The toxic mixture of bank lending and small firms
Lenders insist they are open for 'good' business
BANKING is full of minefields, but few things are as likely to get a bank boss instantly riled up as the thorny topic of lending to small businesses.
The change in their demeanour is visible, the mood instantly shifts to a combination of defensiveness and sheer frustration as they insist they're ready and willing to lend -- they just can't make people believe them.
"It's not as if we have to be dragged kicking and screaming to do good lending, we want to do good lending," exclaims one banker when asked if his organisation will meet its government-imposed lending targets
Bankers admit though, that they have a "lot of work to do" to knock down the barriers that have cropped up between businesses and banks, to undo the perception that it's "us against them".
As the chaotic lending of the boom came home to roost, banks moved to overhaul their lending structures and the way they make credit decisions.
The problem is that many businesses, and even people within some banks, feel the new structures have gone so far in the direction of caution that they've crossed the boundary into downright obstruction.
Word on the street has it that AIB executive chairman David Hodgkinson personally approves every loan over a couple of million. Sources close to the bank categorically deny this, but they admit the approvals process is "different" than in the boom.
Loans for hundreds of millions are dealt with by the board, they say, but everything else is sanctioned by "credit committees in the normal way", with small business dealt with through a 270-strong branch network and larger customers processed through 14 commercial centres.
The bank believes the new processes are efficient, that getting two pairs of eyes to look over everything should take no longer than getting one, but customers still speak of hold-ups and red tape.
Over at Bank of Ireland (BoI), SME loans are also being looked at more closely than ever before.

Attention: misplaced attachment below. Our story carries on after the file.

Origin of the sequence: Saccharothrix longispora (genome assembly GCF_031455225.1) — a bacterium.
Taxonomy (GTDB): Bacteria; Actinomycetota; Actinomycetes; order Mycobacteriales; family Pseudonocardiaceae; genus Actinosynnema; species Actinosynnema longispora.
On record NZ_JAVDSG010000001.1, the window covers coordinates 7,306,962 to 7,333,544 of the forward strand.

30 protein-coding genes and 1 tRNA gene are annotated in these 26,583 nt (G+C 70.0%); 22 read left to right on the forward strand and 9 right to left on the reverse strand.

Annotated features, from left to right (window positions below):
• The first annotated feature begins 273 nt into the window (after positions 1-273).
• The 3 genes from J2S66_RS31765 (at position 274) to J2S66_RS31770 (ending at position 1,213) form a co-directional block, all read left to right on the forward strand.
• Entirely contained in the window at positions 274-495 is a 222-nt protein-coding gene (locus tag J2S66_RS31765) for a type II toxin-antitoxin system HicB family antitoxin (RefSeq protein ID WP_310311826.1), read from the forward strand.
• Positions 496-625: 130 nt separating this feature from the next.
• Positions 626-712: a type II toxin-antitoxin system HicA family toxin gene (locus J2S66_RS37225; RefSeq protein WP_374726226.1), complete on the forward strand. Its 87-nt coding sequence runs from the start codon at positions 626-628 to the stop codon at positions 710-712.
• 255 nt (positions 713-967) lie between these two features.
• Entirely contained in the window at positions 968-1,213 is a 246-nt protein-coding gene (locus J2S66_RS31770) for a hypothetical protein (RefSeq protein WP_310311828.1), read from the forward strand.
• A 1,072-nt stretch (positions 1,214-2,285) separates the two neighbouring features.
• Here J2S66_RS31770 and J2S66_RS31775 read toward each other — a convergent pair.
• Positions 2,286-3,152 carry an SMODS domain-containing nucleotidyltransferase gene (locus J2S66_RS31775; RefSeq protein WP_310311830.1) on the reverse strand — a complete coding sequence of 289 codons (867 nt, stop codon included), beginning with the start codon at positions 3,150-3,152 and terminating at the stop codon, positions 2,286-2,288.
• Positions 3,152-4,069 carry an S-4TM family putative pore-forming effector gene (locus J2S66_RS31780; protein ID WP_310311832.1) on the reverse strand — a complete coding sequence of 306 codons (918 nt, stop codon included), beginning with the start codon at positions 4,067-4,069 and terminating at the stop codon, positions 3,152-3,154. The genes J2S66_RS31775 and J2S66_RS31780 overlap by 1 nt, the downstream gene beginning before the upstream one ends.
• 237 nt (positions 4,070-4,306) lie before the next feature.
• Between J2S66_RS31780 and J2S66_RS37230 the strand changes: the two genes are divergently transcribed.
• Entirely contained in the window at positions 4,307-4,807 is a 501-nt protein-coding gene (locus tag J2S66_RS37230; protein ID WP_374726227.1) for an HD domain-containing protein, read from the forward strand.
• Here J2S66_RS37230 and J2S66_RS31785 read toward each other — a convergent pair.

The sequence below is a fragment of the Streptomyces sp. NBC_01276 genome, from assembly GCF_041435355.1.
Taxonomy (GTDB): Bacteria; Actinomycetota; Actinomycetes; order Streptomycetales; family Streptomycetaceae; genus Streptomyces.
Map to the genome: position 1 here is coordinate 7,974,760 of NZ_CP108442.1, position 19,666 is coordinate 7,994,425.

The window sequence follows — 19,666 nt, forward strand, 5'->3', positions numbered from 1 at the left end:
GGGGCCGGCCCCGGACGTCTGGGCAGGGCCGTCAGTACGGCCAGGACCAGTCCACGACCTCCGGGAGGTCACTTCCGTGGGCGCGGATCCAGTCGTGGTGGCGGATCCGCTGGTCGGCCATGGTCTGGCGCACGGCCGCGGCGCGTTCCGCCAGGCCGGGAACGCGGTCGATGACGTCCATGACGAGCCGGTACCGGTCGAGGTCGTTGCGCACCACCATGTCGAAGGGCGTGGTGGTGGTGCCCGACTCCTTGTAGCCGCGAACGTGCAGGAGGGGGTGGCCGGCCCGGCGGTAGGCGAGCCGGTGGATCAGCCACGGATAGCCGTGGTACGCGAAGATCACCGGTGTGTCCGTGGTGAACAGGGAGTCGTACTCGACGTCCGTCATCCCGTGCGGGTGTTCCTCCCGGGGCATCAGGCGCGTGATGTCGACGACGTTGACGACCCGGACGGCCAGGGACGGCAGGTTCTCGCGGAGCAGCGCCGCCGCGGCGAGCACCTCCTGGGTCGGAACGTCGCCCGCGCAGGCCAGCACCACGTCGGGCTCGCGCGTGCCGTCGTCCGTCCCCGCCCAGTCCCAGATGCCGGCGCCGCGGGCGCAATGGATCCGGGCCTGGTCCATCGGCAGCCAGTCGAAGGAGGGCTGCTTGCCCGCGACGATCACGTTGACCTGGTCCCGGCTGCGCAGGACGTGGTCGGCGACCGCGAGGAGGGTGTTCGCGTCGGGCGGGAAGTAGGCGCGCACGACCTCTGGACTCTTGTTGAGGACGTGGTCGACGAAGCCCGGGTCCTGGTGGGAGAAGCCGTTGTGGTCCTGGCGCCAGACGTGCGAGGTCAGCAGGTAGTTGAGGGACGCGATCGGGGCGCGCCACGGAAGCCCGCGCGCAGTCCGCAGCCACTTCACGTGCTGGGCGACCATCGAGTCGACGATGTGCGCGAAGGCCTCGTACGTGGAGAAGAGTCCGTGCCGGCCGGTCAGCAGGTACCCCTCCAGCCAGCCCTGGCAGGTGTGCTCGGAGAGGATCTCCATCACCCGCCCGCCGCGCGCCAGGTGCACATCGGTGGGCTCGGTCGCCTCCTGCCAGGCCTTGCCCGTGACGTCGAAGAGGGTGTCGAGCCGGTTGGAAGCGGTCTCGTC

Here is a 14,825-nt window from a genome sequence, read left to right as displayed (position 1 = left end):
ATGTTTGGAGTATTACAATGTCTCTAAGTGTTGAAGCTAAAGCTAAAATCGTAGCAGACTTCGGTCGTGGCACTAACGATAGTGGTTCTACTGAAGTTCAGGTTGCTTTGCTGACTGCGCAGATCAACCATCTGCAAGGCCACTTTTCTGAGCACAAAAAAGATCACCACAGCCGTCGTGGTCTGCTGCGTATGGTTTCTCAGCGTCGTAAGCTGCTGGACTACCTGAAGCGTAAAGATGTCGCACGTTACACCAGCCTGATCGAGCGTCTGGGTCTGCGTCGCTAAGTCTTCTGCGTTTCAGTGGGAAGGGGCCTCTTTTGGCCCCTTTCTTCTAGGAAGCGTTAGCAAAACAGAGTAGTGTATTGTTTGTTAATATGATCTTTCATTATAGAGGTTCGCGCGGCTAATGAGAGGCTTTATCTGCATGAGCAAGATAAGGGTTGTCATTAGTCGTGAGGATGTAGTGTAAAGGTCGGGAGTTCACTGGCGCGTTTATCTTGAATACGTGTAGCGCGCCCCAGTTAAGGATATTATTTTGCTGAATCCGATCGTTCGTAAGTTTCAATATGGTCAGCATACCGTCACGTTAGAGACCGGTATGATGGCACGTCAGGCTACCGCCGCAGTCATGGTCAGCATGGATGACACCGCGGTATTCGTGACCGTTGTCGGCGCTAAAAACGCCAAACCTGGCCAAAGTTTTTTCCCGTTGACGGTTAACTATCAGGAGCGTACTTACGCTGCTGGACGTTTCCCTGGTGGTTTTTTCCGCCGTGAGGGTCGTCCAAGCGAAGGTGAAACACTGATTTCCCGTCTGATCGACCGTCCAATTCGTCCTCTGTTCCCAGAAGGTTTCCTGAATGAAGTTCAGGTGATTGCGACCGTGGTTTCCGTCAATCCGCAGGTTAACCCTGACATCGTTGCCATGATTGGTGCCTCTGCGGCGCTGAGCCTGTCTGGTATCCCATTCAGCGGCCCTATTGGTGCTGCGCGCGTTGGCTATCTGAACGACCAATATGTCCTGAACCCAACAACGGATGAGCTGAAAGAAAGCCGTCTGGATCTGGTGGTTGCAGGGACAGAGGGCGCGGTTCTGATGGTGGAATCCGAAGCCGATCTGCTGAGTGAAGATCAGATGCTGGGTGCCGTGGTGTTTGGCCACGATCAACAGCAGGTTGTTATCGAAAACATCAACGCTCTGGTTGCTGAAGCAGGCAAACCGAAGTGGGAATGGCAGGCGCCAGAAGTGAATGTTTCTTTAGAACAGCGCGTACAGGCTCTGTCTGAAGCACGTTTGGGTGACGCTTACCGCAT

The bank escalates loans to higher levels of credit committees depending mainly on their risk profile rather than on size.
In recent years the threshold for escalation has gotten lower, though sources insist the process has been "gradual".
"It's about getting the right balance between prudence and speed," admits one senior banker. "We wouldn't be claiming to be completely there yet."
Despite subjecting loan applications to increased scrutiny, banks continue to insist they are eager to lend -- they just need to make sure they lend to the right people so they don't lose another big chunk of money.
BoI, in particular, seems to see the current environment as a great opportunity to use its financial firepower to forge new relationships with SMEs, while AIB is more pre-occupied with dealing with the SME customers it already has.
Both banks are expected to sanction loans for €3bn a year, as a quid pro quo for the significant state support they've gotten.
The figure is a target rather than a requirement, and earlier this week the Government's credit czar John Trethowan said it would be a "challenge" for the banks to meet it this year due to weak demand.
BoI, which is sanctioning 15,000 loans a quarter, still thinks the €3bn is within sight. AIB, which is offering 9,000 loans a quarter, appears less confident of hitting the €3bn mark.
It's not like SMEs are turning en masse from the Irish banks to foreign players. KBC, Ulster are all still in the market for SME lending but they've described the demand they are seeing as "extremely subdued" or "very weak".
The reluctance of companies to apply for loans gives us the obvious insights into the economy, but it also confirms what most senior bankers claim already -- that some businesses aren't coming forward for credit because they think their bank won't lend, or because they think bringing themselves to their bankers' attention is going to lead to their existing facilities being reviewed.
"We still need to sit down with SMEs and really bottom out what the issues are here," said one senior banker.
The high number of sanctions also does little to address SMEs' consistent claim that banks are rejecting loan applications left, right and centre, despite the tiny numbers of claims upheld by Mr Trethowan's office.
At the end of July, AIB embarked on an ambitious programme to track every single loan inquiry, however informal, and work out why that inquiry didn't result in a loan sanction.
The results may confirm some unpalatable truths -- like widely reported anecdotes of bankers quietly advising people that there's no point in going ahead with applications because they won't be successful.
But it's only by confronting those facts, and SMEs' many other concerns, that the troubled relationship between small businesses and Ireland's banks can finally move on. And then SME lending can finally stop being such an uncomfortable topic.